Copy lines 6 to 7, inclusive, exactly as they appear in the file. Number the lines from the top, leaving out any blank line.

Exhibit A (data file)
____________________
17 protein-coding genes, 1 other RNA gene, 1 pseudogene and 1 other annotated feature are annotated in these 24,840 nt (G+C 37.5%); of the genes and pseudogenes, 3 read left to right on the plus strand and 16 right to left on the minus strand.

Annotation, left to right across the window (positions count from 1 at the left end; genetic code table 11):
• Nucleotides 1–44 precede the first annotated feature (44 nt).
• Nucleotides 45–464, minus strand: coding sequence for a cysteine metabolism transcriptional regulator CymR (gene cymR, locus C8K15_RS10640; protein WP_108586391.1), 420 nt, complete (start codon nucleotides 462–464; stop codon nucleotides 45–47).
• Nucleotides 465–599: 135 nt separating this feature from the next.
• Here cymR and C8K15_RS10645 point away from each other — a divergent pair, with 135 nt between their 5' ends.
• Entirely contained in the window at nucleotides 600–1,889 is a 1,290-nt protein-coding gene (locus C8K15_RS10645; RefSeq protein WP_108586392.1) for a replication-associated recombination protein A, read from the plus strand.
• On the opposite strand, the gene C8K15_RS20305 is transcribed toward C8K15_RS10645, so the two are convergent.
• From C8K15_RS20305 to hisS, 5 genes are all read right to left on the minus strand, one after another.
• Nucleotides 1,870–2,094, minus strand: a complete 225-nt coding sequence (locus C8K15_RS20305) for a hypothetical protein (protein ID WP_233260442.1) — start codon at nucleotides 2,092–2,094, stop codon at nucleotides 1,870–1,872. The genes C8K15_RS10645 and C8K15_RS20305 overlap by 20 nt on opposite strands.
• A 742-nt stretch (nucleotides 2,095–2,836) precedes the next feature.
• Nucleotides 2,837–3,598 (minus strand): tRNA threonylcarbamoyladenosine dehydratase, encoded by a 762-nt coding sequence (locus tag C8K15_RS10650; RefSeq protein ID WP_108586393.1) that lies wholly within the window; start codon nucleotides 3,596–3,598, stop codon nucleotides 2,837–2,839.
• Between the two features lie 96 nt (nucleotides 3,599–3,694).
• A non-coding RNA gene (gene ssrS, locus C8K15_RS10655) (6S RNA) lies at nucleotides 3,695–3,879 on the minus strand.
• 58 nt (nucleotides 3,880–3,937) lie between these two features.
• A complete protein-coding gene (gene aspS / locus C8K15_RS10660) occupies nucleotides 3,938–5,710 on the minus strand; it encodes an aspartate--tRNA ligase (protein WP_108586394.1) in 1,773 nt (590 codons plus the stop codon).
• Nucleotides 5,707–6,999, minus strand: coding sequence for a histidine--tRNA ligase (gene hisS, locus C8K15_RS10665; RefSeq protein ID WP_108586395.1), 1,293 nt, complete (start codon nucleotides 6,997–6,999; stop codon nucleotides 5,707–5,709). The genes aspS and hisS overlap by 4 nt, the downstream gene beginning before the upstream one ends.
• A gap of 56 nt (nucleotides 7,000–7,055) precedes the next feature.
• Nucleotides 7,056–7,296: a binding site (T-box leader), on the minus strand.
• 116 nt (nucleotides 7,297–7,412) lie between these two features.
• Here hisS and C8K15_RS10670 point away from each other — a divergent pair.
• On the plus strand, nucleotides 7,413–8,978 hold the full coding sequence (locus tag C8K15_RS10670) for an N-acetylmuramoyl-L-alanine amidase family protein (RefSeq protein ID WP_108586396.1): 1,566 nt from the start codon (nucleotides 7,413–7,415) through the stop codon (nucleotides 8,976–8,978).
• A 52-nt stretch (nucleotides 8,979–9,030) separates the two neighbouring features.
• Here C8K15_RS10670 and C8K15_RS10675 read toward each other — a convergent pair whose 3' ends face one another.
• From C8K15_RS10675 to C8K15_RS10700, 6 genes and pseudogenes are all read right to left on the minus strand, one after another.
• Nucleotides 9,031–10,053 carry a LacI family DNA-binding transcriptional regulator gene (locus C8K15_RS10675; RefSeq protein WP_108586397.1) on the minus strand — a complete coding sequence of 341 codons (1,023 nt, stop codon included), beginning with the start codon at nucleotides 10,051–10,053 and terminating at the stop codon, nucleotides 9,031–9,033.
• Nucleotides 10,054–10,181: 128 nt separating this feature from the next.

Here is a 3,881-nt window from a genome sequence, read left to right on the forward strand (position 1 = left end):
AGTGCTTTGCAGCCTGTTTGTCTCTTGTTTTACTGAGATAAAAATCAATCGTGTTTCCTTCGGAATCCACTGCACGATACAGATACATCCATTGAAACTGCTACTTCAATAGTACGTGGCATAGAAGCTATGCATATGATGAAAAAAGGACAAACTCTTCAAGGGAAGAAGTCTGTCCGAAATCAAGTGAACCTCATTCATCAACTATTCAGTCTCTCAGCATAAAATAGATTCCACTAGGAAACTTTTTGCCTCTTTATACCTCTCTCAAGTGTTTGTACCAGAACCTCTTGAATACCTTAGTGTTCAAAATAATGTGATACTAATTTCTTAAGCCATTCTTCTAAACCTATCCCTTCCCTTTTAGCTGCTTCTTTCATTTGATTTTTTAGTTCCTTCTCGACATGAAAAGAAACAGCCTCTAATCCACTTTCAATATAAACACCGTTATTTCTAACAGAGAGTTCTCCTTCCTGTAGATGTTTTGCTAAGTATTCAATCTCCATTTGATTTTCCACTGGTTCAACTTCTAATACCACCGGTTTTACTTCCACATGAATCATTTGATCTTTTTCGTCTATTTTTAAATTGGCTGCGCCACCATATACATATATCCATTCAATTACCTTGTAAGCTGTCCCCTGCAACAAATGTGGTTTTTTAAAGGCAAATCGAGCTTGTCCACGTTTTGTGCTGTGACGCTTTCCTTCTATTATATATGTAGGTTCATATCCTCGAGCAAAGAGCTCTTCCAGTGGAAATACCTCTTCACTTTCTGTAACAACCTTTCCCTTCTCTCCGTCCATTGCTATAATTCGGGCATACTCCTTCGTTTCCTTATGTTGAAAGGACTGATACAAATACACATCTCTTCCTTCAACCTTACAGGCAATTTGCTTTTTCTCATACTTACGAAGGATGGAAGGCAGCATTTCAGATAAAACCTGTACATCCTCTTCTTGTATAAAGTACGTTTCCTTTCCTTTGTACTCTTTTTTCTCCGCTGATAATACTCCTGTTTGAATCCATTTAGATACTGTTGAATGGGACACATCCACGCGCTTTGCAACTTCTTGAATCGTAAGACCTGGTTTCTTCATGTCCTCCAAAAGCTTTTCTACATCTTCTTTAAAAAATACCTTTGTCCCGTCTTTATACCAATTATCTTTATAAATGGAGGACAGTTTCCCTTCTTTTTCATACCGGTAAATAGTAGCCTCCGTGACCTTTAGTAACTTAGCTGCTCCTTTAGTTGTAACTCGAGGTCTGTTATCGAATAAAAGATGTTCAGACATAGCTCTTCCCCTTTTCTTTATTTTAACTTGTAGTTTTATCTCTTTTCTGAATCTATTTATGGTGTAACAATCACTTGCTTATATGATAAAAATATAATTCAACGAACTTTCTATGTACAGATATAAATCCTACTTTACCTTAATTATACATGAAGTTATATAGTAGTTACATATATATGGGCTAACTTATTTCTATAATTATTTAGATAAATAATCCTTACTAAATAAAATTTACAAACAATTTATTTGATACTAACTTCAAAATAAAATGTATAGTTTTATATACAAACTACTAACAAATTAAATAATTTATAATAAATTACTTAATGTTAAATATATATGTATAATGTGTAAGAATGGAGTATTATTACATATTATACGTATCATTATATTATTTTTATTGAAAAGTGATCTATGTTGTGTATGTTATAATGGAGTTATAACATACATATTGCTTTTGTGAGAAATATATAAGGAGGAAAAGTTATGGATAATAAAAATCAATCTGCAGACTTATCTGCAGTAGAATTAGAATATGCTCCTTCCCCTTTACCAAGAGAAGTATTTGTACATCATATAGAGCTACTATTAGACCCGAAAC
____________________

• Here cymR and C8K15_RS10645 point away from each other — a divergent pair, with 135 nt between their 5' ends.
• Entirely contained in the window at nucleotides 600–1,889 is a 1,290-nt protein-coding gene (locus C8K15_RS10645; RefSeq protein WP_108586392.1) for a replication-associated recombination protein A, read from the plus strand.